Earlier this week, Tequila, a favourite event at Mezz nightclub among students in Leeds, was the focus of media attention following a promotional video containing jokes about freshers being raped. The video was released to advertise Tequila's event 'Freshers Violation'.
The video followed a host asking female freshers: 'how are you going to avoid being violated tonight?' It also featured students claiming that they were to rape freshers, with one student boasting: 'I'm going to fist a fresher.' Tequila's Facebook page for the event depicted a scantily clad girl with the words: 'take me' covering her bare breasts.
While this is a particularly extreme example of the attitudes of students towards girls and sex, it is not an isolated one. At the start of this year Exeter University students were caught on camera making love at the bar during the annual Safer Sex Ball - an event that students attend wearing little more than underwear.
While having sex on a night out in full view of CCTV cameras may be considered by some to be par for the course as a student, the latest scandal involving Mezz nightclub represents an entirely different, and more dangerous, view towards sex among young adults.
The most alarming thing is that, had the video not have garnered such negative attention, many young people wouldn't have found it all that outlandish. Although there was almost certainly no intention behind the lad's comments regarding rape, the fact that it is seen as little more than a slightly inappropriate joke speaks volumes.
Tequila is definitely not alone in its approach to marketing. Many nightclubs, particularly those in towns and cities densely populated by students, objectify girls and encourage promiscuity. It is true that nightclubs, besides being hubs for social intercourse, have long been a place to find a sexual partner for the night. That isn't really a problem while both parties are consenting.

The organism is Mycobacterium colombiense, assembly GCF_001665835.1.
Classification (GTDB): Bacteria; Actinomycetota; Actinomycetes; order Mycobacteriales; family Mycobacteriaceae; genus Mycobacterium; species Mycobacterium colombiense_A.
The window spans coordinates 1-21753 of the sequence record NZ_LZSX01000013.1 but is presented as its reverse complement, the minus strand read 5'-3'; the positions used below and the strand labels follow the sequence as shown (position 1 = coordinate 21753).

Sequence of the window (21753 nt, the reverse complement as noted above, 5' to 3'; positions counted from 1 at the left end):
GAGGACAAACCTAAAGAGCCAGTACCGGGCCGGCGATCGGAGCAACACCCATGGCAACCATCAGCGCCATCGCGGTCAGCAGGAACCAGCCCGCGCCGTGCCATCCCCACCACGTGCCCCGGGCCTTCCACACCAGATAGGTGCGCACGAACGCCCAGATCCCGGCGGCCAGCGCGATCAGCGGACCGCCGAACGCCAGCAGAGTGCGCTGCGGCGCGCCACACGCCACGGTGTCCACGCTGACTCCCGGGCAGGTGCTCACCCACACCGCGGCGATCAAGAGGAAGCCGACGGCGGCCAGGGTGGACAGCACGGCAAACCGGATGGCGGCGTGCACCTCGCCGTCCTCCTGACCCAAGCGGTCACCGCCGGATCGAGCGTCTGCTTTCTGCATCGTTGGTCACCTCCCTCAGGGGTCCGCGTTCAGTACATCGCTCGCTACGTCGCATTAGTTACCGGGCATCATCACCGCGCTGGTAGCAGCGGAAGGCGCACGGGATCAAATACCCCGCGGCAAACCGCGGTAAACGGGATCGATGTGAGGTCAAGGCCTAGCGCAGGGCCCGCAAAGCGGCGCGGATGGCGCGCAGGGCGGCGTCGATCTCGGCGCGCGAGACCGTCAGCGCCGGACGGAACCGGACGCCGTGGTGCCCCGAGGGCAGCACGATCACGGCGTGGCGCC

The problem is that nightclubs are increasingly acting more and more like brothels. Women are degraded, as clearly evidenced by Tequila's Freshers Violation promise of 'violation cages' for girls. This kind of environment engenders misogynistic attitudes and dehumanises young women. It is almost as if every girl that enters Mezz nightclub is a legitimate, willing target for leering, groping lads looking to get their end away.
Quite rightly, Mezz nightclub has been criticised and condemned for hosting the 'Freshers Violation' event. But this case has only gathered such widespread attention because it is a serious example of harmful attitudes caught on camera. The fact is that this behaviour occurs countrywide on various student nights. Tequila were audacious in their advertising of 'rape culture' and so suffered as a result. The glorification of belittling attitudes towards women is a disease that has spread to virtually every student night event in towns and cities.
Once upon a time, the sight of all but naked girls gyrating around poles and on podiums was reserved for seedy strip clubs. Today, you would be hard tasked to avoid such eye-fulls on a night out in the biggest clubs across the country. Sexual expression is a wonderful thing, and all straight men can appreciate the beauty of a woman's body. But in many of our favourite student nightspots, the sexualisation of girls is being thrust upon us.
I believe that it is this kind of atmosphere that cultivates thoughtless comments and damaging attitudes towards women. Sex is something we all enjoy in its many different forms. But it doesn't have to be broadcast and advertised in the way that it is. Nothing is left to the imagination anymore and, even as a twenty-one year old male, I'm finding it rather tiresome and destructive.